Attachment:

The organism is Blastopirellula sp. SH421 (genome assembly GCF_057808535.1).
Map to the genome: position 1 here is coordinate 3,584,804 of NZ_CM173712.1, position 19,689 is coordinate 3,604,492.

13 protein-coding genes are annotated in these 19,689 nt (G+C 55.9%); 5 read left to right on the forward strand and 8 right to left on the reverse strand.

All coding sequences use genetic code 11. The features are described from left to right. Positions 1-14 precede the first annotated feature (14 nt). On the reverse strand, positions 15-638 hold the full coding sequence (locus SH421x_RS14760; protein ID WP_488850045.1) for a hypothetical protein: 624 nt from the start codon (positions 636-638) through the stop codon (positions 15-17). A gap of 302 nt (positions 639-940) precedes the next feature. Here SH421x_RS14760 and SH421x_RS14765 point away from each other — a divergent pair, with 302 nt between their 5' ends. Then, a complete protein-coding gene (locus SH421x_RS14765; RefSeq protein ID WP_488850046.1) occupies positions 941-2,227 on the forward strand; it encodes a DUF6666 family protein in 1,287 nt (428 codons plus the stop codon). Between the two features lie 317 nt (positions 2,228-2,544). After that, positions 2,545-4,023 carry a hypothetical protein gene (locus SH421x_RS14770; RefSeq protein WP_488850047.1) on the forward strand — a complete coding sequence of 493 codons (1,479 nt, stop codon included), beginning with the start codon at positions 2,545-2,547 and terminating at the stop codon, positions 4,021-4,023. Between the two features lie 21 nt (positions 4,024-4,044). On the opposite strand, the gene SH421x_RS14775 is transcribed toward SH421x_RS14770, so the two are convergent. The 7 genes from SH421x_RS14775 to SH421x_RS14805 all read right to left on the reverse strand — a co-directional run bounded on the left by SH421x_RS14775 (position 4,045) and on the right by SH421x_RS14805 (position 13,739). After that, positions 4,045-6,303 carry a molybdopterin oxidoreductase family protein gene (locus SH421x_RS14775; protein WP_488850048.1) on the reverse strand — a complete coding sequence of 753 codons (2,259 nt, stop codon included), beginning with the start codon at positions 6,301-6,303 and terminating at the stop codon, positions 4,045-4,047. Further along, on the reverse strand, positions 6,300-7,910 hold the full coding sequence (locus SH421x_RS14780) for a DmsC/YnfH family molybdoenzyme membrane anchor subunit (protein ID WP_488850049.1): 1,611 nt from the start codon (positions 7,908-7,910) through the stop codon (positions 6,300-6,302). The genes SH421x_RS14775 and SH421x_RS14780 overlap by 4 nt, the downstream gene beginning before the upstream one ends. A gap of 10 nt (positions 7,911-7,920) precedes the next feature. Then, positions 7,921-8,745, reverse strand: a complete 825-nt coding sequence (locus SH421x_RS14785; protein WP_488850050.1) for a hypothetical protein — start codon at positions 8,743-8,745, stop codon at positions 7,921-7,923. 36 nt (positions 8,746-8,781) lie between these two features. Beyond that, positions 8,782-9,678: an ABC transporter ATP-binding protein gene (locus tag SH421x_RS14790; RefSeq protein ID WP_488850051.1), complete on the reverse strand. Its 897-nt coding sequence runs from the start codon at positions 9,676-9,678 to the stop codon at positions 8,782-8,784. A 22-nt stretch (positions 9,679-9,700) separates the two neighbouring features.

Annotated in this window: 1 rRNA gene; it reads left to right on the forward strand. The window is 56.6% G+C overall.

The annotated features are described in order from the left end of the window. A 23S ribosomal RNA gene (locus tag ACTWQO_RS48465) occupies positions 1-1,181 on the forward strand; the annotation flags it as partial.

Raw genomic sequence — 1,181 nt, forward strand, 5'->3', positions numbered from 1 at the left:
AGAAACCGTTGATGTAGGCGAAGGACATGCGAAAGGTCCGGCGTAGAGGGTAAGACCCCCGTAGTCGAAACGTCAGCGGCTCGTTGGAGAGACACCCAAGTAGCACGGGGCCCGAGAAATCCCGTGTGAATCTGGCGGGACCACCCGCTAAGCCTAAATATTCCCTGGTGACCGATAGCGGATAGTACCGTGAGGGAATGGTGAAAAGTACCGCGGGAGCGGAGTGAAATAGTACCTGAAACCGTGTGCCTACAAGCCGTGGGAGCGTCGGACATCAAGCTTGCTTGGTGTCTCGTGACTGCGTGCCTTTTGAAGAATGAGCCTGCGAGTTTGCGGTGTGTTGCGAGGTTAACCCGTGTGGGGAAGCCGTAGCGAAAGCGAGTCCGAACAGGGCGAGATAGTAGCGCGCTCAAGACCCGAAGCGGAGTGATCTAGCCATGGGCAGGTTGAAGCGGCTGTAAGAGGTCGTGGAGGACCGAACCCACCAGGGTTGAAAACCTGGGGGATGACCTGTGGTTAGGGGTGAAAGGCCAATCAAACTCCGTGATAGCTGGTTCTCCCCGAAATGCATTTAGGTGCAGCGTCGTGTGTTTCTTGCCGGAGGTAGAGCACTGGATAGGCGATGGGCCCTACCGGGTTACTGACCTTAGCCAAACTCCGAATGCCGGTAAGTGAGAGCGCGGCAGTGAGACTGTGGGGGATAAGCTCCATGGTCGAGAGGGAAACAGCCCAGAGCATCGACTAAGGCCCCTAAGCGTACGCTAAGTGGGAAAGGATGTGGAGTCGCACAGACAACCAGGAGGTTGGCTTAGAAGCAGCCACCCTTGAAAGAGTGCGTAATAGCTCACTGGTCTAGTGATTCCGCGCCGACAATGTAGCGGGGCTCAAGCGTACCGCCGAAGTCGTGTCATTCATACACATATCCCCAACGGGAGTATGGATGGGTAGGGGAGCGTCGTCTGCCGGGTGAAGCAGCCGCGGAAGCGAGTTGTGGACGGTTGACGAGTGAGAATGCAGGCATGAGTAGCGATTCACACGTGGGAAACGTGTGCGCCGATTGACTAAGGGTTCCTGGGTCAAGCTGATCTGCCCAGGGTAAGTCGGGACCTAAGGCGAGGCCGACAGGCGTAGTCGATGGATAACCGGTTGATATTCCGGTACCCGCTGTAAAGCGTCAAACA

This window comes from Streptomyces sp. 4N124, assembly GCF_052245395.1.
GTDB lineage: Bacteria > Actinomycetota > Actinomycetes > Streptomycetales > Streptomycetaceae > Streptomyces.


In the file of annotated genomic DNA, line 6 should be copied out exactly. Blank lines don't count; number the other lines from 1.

The annotated features are described in order from the left end of the window. A 23S ribosomal RNA gene (locus tag ACTWQO_RS48465) occupies positions 1-1,181 on the forward strand; the annotation flags it as partial.